The first person that the narrator meets that she attaches herself to in this way is Tracey. As biracial children in an otherwise white dance class, the narrator and Tracey form an unspoken alliance the first time they meet. The girls are drawn to each other because their “shade of brown was exactly the same.” This develops into a proper friendship as the two spend more and more time with each other, watching classic musicals and writing lurid backstage dramas. Their love of dance becomes the cornerstone of their friendship, but only one of them shows any talent for it. Watching her friend, the narrator notes that, “every movement was as sharp and precise as any child could hope to make it, her body could align itself with any time signature, no matter how intricate. . . . I was—I am—in awe of Tracey’s technique. She knew the right time to do everything.”

By contrast, the narrator’s own flat feet make her unfit for pursuing higher levels of dance. This is only one of several essential differences between the two girls. Although Tracey and the narrator each have one black parent and one white parent and both live in the council estates, the narrator lives in a nicer estate and is raised, for most of her childhood, in a two-parent household, while Tracey’s father is in and out of jail. Similarly, while the narrator is a more passive participant in the events going on around her, Tracey is the more dominant figure, leading the activities of their playdates and goading the narrator into questionable behavior. She is also the more imaginative one, concocting fantastical, reality-defying scenarios, while the narrator remains more grounded in the circumstances of everyday life.

As the two girls grow older, they drift apart and lose touch. The narrator’s autodidact mother, who pulls herself up from poverty to become a member of Parliament, creates a home environment that, no matter how much the narrator resists it, puts her on the path to a middle-class lifestyle. Tracey’s rougher upbringing, as well as her self-destructive tendencies, relegate her to a life of single motherhood and impoverishment, despite her initial success in the theater world. She ends up in the same council estate she grew up in, mentally unstable, harassing the narrator’s mother with a series of threatening e-mails. This behavior shows how Tracey’s passionate personality has devolved into hatred and mental instability and draws a sharp contrast between her working-class status and the narrator’s own life in the upper-middle class.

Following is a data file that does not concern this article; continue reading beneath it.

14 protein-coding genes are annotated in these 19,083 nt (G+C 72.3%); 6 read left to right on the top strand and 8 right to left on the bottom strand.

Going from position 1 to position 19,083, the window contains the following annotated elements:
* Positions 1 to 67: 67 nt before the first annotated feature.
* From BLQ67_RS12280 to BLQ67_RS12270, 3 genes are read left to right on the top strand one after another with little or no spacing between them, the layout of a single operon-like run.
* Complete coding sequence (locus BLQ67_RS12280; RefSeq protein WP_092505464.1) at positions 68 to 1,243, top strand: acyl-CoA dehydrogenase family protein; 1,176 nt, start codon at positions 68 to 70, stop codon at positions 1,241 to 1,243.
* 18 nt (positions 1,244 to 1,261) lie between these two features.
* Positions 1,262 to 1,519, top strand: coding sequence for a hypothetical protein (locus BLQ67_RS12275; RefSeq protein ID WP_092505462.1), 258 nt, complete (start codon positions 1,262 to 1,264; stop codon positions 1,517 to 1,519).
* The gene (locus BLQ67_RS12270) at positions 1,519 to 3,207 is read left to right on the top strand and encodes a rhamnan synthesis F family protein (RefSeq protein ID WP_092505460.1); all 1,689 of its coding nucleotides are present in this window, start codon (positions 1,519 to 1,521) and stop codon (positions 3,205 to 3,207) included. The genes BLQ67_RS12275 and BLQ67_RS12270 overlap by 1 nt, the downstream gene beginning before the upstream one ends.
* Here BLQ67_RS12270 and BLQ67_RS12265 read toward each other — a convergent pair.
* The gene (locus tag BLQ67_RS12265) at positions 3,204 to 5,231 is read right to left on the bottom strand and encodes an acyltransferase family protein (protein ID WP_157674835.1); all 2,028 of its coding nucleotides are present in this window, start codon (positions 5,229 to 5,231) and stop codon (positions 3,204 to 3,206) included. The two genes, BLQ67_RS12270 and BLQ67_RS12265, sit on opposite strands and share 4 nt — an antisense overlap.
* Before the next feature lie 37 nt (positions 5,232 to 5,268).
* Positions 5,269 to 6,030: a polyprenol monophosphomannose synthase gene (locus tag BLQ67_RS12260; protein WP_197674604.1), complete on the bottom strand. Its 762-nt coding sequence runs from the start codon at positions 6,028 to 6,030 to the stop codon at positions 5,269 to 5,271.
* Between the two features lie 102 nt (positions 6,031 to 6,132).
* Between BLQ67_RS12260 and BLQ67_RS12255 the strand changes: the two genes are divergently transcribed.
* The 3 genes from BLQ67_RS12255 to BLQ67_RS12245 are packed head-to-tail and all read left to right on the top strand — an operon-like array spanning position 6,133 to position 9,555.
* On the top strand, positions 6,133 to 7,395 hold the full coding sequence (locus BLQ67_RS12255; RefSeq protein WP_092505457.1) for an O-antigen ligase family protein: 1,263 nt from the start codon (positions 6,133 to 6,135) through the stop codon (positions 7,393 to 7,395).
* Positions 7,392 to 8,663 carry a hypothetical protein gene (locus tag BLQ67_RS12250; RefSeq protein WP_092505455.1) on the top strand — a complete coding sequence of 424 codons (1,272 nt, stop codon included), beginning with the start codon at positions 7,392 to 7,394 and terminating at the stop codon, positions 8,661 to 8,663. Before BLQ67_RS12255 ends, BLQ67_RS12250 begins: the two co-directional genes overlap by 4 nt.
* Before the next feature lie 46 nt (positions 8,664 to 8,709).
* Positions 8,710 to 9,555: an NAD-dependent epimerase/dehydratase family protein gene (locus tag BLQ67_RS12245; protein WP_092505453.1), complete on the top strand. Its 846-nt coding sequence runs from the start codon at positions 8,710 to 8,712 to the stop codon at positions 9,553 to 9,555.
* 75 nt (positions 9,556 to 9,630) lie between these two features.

The second woman whom the narrator shadows is a Madonna-like pop star known only as Aimee. After taking a brief gig at an MTV-like station, the narrator meets Aimee, who hires her as a personal assistant. The narrator is employed by Aimee for nearly a decade. Aimee decides to fund a school in an unnamed West African country and the narrator makes frequent trips there to oversee the project. Although Smith often indulges in some rather easy barbs at white philanthropy, pointing at the self-serving, ignorant nature of Aimee’s endeavors, she has far more in mind than simple point scoring. While she takes swipes at white philanthropy, Smith does not only look at the villagers (Lamin and Hawa in particular) from the perspective of the Western philanthropist. She instead delves into their culture and individual desires, as well as the complicated relationships with their own country and to the westerners who descend upon them.

Aimee herself is no mere caricature, but a woman who, for all her myopia, has a dynamism that has to be admired. Smith is on strong ground when she has her narrator consider this complex figure. The narrator smartly susses out that Aimee can only view human differences as “never structural or economic but always essentially differences of personality,” a bit of willful naiveté. But then she works her way around to admiring what Aimee was able to build herself into by force of will. “Over ten years,” she writes, “I saw how formidable [her] will could be, what it could make happen. And all the labor she put into it—all the physical exercise, the deliberate blindness, the innocence cultivated, the very many ways she fell in and out of love—all this came to seem to me a form of energy in itself.”